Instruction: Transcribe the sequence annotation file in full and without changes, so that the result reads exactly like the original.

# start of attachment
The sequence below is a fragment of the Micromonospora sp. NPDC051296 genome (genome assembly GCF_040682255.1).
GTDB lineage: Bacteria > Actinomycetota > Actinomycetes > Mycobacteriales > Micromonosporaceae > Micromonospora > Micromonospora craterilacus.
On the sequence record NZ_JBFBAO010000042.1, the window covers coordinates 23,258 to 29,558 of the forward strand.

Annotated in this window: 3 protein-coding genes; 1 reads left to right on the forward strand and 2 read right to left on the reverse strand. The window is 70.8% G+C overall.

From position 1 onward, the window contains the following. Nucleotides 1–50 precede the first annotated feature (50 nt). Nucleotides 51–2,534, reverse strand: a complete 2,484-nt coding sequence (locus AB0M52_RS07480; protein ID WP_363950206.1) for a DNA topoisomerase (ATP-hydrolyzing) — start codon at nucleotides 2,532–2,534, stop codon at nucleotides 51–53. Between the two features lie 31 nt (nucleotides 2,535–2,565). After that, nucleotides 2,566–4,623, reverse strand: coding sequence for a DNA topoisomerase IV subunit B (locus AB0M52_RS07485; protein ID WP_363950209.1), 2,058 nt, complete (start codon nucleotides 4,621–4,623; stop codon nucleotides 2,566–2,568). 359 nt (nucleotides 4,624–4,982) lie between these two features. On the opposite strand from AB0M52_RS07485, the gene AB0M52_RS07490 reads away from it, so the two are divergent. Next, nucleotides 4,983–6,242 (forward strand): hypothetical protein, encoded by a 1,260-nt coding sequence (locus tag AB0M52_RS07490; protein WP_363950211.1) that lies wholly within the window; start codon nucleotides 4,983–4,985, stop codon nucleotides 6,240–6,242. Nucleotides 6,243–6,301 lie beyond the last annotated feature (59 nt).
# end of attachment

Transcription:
The sequence below is a fragment of the Micromonospora sp. NPDC051296 genome (genome assembly GCF_040682255.1).
GTDB lineage: Bacteria > Actinomycetota > Actinomycetes > Mycobacteriales > Micromonosporaceae > Micromonospora > Micromonospora craterilacus.
On the sequence record NZ_JBFBAO010000042.1, the window covers coordinates 23,258 to 29,558 of the forward strand.

Annotated in this window: 3 protein-coding genes; 1 reads left to right on the forward strand and 2 read right to left on the reverse strand. The window is 70.8% G+C overall.

From position 1 onward, the window contains the following. Nucleotides 1–50 precede the first annotated feature (50 nt). Nucleotides 51–2,534, reverse strand: a complete 2,484-nt coding sequence (locus AB0M52_RS07480; protein ID WP_363950206.1) for a DNA topoisomerase (ATP-hydrolyzing) — start codon at nucleotides 2,532–2,534, stop codon at nucleotides 51–53. Between the two features lie 31 nt (nucleotides 2,535–2,565). After that, nucleotides 2,566–4,623, reverse strand: coding sequence for a DNA topoisomerase IV subunit B (locus AB0M52_RS07485; protein ID WP_363950209.1), 2,058 nt, complete (start codon nucleotides 4,621–4,623; stop codon nucleotides 2,566–2,568). 359 nt (nucleotides 4,624–4,982) lie between these two features. On the opposite strand from AB0M52_RS07485, the gene AB0M52_RS07490 reads away from it, so the two are divergent. Next, nucleotides 4,983–6,242 (forward strand): hypothetical protein, encoded by a 1,260-nt coding sequence (locus tag AB0M52_RS07490; protein WP_363950211.1) that lies wholly within the window; start codon nucleotides 4,983–4,985, stop codon nucleotides 6,240–6,242. Nucleotides 6,243–6,301 lie beyond the last annotated feature (59 nt).